Zinsser, Hans (zĭns`ər), 1878–1940, American bacteriologist, b. New York City, grad. Columbia (B.A., 1899; M.D., 1903). He was professor of bacteriology at Stanford (1911–13), Columbia (1913–23), and Harvard medical school (from 1923). A noted epidemiologist, he was a leader in combating typhus and served with the American Red Cross sanitary commission during the 1915 typhus epidemic in Serbia and with the League of Nations sanitary commission (1923) in the USSR. Zinsser isolated the germ of the European type of typhus, and with his colleagues at Harvard, he developed (1940) a method for mass production of the vaccine. He wrote a popular work on typhus, Rats, Lice, and History (1935); several textbooks, including Infection and Resistance (1914; 4th ed. rev., Resistance to Infectious Disease, 1931; 5th ed. rev., Immunity, 1939); and the autobiographical As I Remember Him (1940).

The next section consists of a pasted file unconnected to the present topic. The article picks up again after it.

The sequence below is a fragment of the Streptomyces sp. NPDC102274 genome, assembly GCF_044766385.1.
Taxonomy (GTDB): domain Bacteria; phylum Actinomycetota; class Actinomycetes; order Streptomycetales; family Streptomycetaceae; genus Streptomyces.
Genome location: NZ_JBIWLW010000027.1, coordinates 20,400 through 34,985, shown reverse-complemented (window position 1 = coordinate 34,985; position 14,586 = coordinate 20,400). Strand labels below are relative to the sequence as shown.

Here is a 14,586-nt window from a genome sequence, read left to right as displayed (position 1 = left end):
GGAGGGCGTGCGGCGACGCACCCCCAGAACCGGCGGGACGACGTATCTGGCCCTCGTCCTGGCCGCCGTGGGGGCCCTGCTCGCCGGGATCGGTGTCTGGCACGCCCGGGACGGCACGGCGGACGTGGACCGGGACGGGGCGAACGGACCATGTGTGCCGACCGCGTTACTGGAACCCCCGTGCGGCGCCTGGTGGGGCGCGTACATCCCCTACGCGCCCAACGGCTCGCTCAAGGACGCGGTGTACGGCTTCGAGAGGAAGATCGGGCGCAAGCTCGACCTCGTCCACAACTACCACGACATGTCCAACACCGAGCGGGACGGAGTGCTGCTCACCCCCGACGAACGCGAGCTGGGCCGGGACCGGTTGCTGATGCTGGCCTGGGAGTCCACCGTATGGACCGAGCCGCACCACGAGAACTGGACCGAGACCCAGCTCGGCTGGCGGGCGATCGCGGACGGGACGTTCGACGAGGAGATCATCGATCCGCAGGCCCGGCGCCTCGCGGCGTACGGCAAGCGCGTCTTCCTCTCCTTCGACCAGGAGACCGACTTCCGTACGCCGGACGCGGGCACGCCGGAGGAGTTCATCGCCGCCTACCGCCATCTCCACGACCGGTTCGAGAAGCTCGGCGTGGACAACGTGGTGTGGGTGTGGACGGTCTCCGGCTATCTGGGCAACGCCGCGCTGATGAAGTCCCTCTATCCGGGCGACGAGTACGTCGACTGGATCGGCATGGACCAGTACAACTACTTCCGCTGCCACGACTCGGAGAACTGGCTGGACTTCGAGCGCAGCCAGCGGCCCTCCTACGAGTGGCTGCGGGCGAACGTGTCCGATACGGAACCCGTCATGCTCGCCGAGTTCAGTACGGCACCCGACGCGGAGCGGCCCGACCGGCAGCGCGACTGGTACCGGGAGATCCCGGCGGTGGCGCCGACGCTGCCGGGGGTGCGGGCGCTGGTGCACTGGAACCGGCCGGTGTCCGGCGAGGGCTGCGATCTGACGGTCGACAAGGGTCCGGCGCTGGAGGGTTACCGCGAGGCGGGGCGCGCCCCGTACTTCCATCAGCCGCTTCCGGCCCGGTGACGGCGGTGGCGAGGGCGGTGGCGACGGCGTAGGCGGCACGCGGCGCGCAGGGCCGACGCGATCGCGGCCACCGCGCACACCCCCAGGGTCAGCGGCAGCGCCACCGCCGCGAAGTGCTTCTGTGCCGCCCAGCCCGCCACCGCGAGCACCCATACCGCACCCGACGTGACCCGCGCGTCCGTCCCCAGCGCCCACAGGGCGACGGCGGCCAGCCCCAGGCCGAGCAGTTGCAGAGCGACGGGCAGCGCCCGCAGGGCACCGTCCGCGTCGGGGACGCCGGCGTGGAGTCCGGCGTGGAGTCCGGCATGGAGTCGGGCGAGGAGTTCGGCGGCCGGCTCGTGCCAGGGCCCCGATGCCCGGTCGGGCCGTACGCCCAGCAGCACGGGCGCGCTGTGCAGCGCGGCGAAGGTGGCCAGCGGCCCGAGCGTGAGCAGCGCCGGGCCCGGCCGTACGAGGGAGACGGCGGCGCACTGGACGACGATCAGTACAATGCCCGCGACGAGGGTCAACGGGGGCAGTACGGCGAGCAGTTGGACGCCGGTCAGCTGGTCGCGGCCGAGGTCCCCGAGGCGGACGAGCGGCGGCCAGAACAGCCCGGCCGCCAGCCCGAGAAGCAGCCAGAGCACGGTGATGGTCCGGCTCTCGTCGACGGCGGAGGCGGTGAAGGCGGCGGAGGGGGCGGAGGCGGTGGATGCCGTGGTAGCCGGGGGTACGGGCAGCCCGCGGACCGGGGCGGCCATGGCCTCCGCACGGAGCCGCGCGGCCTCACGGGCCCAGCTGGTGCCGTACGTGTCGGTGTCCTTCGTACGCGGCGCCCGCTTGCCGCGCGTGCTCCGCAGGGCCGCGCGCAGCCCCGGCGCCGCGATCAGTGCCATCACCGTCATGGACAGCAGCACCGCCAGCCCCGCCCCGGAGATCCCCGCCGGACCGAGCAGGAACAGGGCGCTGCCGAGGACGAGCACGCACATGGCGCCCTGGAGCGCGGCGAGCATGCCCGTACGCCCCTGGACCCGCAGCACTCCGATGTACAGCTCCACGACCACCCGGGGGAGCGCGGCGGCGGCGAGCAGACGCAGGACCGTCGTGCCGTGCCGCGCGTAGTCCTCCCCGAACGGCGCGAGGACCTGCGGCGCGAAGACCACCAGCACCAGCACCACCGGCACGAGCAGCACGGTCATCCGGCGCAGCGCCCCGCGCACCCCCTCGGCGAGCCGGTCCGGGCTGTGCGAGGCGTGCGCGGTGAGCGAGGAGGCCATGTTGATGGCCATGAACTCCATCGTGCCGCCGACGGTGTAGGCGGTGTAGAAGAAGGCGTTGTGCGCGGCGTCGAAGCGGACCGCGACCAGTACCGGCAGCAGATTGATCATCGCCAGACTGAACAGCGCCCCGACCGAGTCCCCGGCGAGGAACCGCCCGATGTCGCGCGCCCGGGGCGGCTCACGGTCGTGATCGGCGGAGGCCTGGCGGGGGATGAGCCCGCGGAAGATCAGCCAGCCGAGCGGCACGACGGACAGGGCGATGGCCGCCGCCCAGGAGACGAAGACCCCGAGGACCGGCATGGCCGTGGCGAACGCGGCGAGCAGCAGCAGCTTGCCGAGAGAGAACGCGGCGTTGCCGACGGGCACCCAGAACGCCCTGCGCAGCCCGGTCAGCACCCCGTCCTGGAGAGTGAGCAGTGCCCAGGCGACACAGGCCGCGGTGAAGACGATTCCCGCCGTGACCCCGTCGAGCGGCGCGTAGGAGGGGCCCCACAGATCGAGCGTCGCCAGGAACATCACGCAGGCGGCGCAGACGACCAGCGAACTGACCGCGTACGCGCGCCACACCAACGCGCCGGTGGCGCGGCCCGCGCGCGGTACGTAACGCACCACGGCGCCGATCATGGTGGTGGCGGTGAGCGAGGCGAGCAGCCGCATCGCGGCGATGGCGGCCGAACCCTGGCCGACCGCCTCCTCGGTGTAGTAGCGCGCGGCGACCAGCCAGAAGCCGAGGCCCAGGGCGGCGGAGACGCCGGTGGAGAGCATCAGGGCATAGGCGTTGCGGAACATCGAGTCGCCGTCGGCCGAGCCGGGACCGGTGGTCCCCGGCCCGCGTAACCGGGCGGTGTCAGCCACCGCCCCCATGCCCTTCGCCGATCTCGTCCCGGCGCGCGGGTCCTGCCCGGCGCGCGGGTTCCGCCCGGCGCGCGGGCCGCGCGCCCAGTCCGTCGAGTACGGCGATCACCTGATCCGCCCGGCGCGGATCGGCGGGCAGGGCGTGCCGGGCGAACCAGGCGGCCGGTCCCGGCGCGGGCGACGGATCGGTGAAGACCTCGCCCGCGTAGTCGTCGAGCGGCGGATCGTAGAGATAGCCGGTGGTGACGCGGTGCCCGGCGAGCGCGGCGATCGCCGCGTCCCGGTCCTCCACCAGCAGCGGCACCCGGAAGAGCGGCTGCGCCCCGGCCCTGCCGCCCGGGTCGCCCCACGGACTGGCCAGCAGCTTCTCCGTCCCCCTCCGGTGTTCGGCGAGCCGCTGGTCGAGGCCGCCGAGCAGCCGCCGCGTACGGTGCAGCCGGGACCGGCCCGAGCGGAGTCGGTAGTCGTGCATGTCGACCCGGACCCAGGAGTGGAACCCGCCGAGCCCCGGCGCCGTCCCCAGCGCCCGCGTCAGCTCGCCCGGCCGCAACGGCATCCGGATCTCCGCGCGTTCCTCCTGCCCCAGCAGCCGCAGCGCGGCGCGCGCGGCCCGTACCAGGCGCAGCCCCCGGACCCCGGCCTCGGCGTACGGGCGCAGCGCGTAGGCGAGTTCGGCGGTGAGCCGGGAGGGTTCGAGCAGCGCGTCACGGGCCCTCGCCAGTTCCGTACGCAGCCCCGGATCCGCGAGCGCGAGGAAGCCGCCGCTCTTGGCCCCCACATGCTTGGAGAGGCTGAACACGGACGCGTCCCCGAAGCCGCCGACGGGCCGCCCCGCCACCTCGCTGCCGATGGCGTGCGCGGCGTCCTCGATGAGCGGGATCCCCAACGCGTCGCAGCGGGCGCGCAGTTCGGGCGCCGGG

Zinsser, Hans(1878–1940) physician, bacteriologist, author; born in New York City. He was a bacteriologist at New York City's Roosevelt Hospital (1906–10) while teaching the subject at Columbia University, then taught at Stanford (1910–13). Thereafter he was affiliated with Columbia's (1913–23) and Harvard's (1923–40) medical schools. He observed the typhus epidemic in Serbia in 1915 and an epidemic in Russia in 1923. These experiences were the impetus for his studies on epidemics as well as his classic best-seller, Rats, Lice and History (1935). He also made important contributions to the field of immunology and to understanding such diseases as tuberculosis, syphilis, and typhus fever.